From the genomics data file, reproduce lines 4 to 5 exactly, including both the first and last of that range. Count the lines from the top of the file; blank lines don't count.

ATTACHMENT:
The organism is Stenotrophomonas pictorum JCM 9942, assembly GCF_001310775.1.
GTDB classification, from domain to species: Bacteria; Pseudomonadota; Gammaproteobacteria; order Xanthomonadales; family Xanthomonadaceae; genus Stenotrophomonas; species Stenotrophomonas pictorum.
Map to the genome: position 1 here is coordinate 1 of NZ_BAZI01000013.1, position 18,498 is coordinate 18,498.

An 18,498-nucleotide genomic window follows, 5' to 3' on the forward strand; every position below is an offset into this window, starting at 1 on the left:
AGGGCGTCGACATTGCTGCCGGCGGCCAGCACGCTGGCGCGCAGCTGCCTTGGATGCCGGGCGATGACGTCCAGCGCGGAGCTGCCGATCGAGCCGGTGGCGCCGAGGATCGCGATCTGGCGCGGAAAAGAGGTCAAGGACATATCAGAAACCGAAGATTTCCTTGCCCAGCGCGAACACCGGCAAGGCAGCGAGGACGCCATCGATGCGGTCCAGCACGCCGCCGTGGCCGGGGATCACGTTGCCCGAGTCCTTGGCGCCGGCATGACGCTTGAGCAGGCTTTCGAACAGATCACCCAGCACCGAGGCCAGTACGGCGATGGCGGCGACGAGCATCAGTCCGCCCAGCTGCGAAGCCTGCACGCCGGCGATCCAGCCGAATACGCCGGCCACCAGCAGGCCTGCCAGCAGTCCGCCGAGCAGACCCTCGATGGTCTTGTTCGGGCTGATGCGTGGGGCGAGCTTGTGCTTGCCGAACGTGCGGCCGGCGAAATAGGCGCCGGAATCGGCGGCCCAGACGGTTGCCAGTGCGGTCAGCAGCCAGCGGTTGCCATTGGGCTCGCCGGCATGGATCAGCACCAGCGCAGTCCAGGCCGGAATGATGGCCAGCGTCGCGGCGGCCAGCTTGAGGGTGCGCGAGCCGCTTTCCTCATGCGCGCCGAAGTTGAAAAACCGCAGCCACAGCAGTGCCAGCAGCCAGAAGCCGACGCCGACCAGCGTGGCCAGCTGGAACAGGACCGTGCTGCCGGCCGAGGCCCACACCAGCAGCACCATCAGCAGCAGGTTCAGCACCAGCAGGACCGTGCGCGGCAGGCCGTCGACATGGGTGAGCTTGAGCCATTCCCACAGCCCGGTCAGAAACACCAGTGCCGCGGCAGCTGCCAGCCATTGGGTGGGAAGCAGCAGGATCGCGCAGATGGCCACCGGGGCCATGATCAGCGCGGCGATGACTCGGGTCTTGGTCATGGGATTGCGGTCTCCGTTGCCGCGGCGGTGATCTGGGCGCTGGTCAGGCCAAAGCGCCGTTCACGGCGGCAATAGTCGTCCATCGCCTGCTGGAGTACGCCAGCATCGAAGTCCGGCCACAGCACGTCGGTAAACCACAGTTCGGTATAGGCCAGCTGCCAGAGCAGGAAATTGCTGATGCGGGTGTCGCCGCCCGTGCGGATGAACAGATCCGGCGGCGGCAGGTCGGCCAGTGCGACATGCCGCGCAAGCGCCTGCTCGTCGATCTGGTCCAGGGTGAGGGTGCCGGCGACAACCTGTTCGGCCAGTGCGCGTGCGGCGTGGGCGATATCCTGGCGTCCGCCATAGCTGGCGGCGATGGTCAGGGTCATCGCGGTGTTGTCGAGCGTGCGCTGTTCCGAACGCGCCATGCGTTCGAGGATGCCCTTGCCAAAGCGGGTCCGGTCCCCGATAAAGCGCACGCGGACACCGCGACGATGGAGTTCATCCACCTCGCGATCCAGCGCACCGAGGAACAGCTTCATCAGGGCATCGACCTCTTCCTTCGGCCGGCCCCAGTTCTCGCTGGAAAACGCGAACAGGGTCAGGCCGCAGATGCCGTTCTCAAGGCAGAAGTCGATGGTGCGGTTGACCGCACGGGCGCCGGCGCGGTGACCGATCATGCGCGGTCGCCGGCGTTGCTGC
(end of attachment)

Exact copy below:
An 18,498-nucleotide genomic window follows, 5' to 3' on the forward strand; every position below is an offset into this window, starting at 1 on the left:
AGGGCGTCGACATTGCTGCCGGCGGCCAGCACGCTGGCGCGCAGCTGCCTTGGATGCCGGGCGATGACGTCCAGCGCGGAGCTGCCGATCGAGCCGGTGGCGCCGAGGATCGCGATCTGGCGCGGAAAAGAGGTCAAGGACATATCAGAAACCGAAGATTTCCTTGCCCAGCGCGAACACCGGCAAGGCAGCGAGGACGCCATCGATGCGGTCCAGCACGCCGCCGTGGCCGGGGATCACGTTGCCCGAGTCCTTGGCGCCGGCATGACGCTTGAGCAGGCTTTCGAACAGATCACCCAGCACCGAGGCCAGTACGGCGATGGCGGCGACGAGCATCAGTCCGCCCAGCTGCGAAGCCTGCACGCCGGCGATCCAGCCGAATACGCCGGCCACCAGCAGGCCTGCCAGCAGTCCGCCGAGCAGACCCTCGATGGTCTTGTTCGGGCTGATGCGTGGGGCGAGCTTGTGCTTGCCGAACGTGCGGCCGGCGAAATAGGCGCCGGAATCGGCGGCCCAGACGGTTGCCAGTGCGGTCAGCAGCCAGCGGTTGCCATTGGGCTCGCCGGCATGGATCAGCACCAGCGCAGTCCAGGCCGGAATGATGGCCAGCGTCGCGGCGGCCAGCTTGAGGGTGCGCGAGCCGCTTTCCTCATGCGCGCCGAAGTTGAAAAACCGCAGCCACAGCAGTGCCAGCAGCCAGAAGCCGACGCCGACCAGCGTGGCCAGCTGGAACAGGACCGTGCTGCCGGCCGAGGCCCACACCAGCAGCACCATCAGCAGCAGGTTCAGCACCAGCAGGACCGTGCGCGGCAGGCCGTCGACATGGGTGAGCTTGAGCCATTCCCACAGCCCGGTCAGAAACACCAGTGCCGCGGCAGCTGCCAGCCATTGGGTGGGAAGCAGCAGGATCGCGCAGATGGCCACCGGGGCCATGATCAGCGCGGCGATGACTCGGGTCTTGGTCATGGGATTGCGGTCTCCGTTGCCGCGGCGGTGATCTGGGCGCTGGTCAGGCCAAAGCGCCGTTCACGGCGGCAATAGTCGTCCATCGCCTGCTGGAGTACGCCAGCATCGAAGTCCGGCCACAGCACGTCGGTAAACCACAGTTCGGTATAGGCCAGCTGCCAGAGCAGGAAATTGCTGATGCGGGTGTCGCCGCCCGTGCGGATGAACAGATCCGGCGGCGGCAGGTCGGCCAGTGCGACATGCCGCGCAAGCGCCTGCTCGTCGATCTGGTCCAGGGTGAGGGTGCCGGCGACAACCTGTTCGGCCAGTGCGCGTGCGGCGTGGGCGATATCCTGGCGTCCGCCATAGCTGGCGGCGATGGTCAGGGTCATCGCGGTGTTGTCGAGCGTGCGCTGTTCCGAACGCGCCATGCGTTCGAGGATGCCCTTGCCAAAGCGGGTCCGGTCCCCGATAAAGCGCACGCGGACACCGCGACGATGGAGTTCATCCACCTCGCGATCCAGCGCACCGAGGAACAGCTTCATCAGGGCATCGACCTCTTCCTTCGGCCGGCCCCAGTTCTCGCTGGAAAACGCGAACAGGGTCAGGCCGCAGATGCCGTTCTCAAGGCAGAAGTCGATGGTGCGGTTGACCGCACGGGCGCCGGCGCGGTGACCGATCATGCGCGGTCGCCGGCGTTGCTGC